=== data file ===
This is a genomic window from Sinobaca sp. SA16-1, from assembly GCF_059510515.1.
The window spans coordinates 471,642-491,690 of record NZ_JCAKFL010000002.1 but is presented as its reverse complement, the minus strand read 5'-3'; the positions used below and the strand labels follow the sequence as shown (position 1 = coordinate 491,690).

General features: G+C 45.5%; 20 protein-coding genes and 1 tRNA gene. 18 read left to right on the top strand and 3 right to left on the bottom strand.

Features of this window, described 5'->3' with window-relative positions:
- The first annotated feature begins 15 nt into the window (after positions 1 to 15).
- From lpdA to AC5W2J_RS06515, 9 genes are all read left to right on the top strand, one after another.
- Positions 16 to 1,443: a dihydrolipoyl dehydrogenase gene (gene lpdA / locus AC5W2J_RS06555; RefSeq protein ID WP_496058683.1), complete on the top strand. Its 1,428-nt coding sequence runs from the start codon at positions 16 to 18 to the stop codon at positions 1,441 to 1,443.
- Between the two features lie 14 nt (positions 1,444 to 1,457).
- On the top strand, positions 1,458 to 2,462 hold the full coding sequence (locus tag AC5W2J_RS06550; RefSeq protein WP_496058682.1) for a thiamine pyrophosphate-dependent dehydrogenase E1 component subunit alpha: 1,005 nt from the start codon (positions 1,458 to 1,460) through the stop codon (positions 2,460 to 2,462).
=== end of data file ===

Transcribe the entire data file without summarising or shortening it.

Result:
This is a genomic window from Sinobaca sp. SA16-1, from assembly GCF_059510515.1.
The window spans coordinates 471,642-491,690 of record NZ_JCAKFL010000002.1 but is presented as its reverse complement, the minus strand read 5'-3'; the positions used below and the strand labels follow the sequence as shown (position 1 = coordinate 491,690).

General features: G+C 45.5%; 20 protein-coding genes and 1 tRNA gene. 18 read left to right on the top strand and 3 right to left on the bottom strand.

Features of this window, described 5'->3' with window-relative positions:
- The first annotated feature begins 15 nt into the window (after positions 1 to 15).
- From lpdA to AC5W2J_RS06515, 9 genes are all read left to right on the top strand, one after another.
- Positions 16 to 1,443: a dihydrolipoyl dehydrogenase gene (gene lpdA / locus AC5W2J_RS06555; RefSeq protein ID WP_496058683.1), complete on the top strand. Its 1,428-nt coding sequence runs from the start codon at positions 16 to 18 to the stop codon at positions 1,441 to 1,443.
- Between the two features lie 14 nt (positions 1,444 to 1,457).
- On the top strand, positions 1,458 to 2,462 hold the full coding sequence (locus tag AC5W2J_RS06550; RefSeq protein WP_496058682.1) for a thiamine pyrophosphate-dependent dehydrogenase E1 component subunit alpha: 1,005 nt from the start codon (positions 1,458 to 1,460) through the stop codon (positions 2,460 to 2,462).